Here is a character you will fall in love with, so believable and real and endearing, that she captures both the ache of loneliness and the joy of finding yourself at last. For anyone who’s ever been a hurt teenager, for every mother of a daughter who has lost her way, Faithful is a roadmap.

 

Review –

This wasn’t as good as I thought it would be and I really did not like the character of Shelby. Granted, she went through a horrendous ordeal, but get a grip, girl and move on!

I knew she was just stringing Ben along and when she dumped him for the vet, I knew she would regret it. The vet was just too good to be true. I did like James from the very beginning and think he and Shelby match and cried when I read that he hadn’t given her the tattoo she wanted, but instead, a black butterfly, which had a very special meaning.

The ending was perfect. They pack up and head to California with no hint from the author of an hea. Now, that is real life!

 

 

 

Among the Wicked (Kate Burkholder #8) by Linda Castillo

Book Description:

Published: July 12,2016

Format: Audio/OverDrive

Chief of Police Kate Burkholder is called upon by the sheriff’s department in rural, upstate New York to assist on a developing situation that involves a reclusive Amish settlement and the death of a young girl. Unable to penetrate the wall of silence between the Amish and “English” communities, the sheriff asks Kate to travel to New York, pose as an Amish woman, and infiltrate the community.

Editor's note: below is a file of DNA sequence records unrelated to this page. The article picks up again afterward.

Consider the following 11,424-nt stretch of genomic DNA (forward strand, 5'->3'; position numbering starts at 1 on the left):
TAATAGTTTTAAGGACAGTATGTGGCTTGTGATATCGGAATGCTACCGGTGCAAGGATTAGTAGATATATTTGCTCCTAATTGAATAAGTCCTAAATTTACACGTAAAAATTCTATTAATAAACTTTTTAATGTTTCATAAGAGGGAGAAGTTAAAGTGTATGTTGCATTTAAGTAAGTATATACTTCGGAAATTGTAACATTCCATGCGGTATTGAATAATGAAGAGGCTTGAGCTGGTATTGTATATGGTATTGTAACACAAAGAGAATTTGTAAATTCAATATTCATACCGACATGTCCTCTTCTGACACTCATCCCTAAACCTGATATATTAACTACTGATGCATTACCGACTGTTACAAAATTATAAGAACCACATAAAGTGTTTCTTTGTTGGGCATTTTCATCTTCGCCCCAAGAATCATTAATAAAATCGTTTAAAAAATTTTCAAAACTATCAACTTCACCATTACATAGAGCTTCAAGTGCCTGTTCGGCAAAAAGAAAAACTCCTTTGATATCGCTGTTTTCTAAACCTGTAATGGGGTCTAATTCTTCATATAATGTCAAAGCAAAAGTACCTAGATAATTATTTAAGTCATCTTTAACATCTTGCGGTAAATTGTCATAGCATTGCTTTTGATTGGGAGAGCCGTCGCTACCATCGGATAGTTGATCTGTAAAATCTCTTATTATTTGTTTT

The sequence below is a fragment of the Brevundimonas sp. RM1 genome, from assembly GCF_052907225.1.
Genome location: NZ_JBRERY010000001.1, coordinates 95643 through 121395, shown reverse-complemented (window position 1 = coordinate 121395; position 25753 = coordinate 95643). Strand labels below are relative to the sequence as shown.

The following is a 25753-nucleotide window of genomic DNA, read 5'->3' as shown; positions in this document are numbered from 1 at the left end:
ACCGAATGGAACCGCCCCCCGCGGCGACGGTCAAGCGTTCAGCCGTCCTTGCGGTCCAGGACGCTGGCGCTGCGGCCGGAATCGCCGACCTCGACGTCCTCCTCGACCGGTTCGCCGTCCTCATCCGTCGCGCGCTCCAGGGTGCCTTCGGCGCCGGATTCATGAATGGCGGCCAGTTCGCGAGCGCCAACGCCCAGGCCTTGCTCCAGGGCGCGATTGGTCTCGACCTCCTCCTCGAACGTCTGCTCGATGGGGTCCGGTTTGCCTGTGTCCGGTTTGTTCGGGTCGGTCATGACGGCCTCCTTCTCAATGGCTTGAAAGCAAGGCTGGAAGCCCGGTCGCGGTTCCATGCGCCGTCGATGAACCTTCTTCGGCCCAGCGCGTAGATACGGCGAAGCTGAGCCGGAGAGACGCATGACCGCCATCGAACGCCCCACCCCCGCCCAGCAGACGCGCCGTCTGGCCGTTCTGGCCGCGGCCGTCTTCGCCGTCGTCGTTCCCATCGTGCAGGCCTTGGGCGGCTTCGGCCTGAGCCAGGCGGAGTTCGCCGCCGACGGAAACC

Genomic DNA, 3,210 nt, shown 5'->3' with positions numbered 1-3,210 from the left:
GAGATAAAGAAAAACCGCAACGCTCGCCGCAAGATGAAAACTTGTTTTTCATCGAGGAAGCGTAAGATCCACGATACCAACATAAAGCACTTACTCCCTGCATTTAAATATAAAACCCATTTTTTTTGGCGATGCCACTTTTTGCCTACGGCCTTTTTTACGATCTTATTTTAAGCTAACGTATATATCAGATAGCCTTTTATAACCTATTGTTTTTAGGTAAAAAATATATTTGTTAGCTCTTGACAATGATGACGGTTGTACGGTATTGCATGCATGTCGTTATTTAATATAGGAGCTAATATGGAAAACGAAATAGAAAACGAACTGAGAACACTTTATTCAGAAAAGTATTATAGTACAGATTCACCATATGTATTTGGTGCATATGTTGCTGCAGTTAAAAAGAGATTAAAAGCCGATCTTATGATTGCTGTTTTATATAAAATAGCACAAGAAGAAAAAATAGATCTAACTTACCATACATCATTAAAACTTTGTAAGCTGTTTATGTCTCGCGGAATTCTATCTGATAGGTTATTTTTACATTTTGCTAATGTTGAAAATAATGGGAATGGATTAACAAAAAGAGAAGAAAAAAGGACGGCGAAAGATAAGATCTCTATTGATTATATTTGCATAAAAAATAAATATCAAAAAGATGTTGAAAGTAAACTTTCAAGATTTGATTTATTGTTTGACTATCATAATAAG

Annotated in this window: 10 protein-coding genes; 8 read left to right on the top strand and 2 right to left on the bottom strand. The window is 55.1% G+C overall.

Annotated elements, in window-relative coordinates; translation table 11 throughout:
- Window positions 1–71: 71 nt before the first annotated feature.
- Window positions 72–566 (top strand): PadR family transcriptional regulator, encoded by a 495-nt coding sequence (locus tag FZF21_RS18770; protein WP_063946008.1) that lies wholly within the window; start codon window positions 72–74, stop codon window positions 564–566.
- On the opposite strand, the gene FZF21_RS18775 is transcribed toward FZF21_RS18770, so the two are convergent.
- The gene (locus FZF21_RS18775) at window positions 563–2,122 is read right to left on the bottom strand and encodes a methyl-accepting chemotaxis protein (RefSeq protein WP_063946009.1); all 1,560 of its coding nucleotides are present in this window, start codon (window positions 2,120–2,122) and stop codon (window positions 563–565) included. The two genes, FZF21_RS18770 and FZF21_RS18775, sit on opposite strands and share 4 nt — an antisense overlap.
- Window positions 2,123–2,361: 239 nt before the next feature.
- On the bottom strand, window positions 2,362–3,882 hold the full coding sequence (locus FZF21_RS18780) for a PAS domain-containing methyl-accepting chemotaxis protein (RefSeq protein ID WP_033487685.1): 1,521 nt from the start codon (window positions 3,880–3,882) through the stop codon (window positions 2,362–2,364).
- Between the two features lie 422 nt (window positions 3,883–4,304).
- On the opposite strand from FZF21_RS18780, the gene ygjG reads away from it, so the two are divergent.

Kate’s long time love interest, State Agent John Tomasetti, is dead set against her taking on such an unorthodox assignment, knowing she’ll have limited communication – and even less in the way of backup. But Kate can’t turn her back, especially when the rumor mill boils with disturbing accounts of children in danger. She travels to New York where she’s briefed and assumes her new identity as a lone widow seeking a new life.

Kate infiltrates the community and goes deep under cover. In the coming days, she unearths a world built on secrets, a series of shocking crimes, and herself, alone… trapped in a fight for her life.

Review –

This is another new author for me and although this book was number eight in the series; it works well as a stand-alone.

Since I haven’t read or listened to any of the earlier books I’m not sure what tragic event happened in Kate’s life while she was a young Amish girl, but I can guess. Her past has caused her to become the strong woman she is and few books feature strong women a main characters.

The plot was weak in places and dragged a bit here and there but on the whole I enjoyed it and plan to find others in the series.

Wilde Lake by Laura Lippman

Book Description:

Published: May 3, 2016

Format: Audio/OverDrive

Luisa “Lu” Brant is the newly elected—and first female—state’s attorney of Howard County, Maryland, a job in which her widower father famously served. Fiercely intelligent and ambitious, she sees an opportunity to make her name by trying a mentally disturbed drifter accused of beating a woman to death in her home. It’s not the kind of case that makes headlines, but peaceful Howard county doesn’t see many homicides.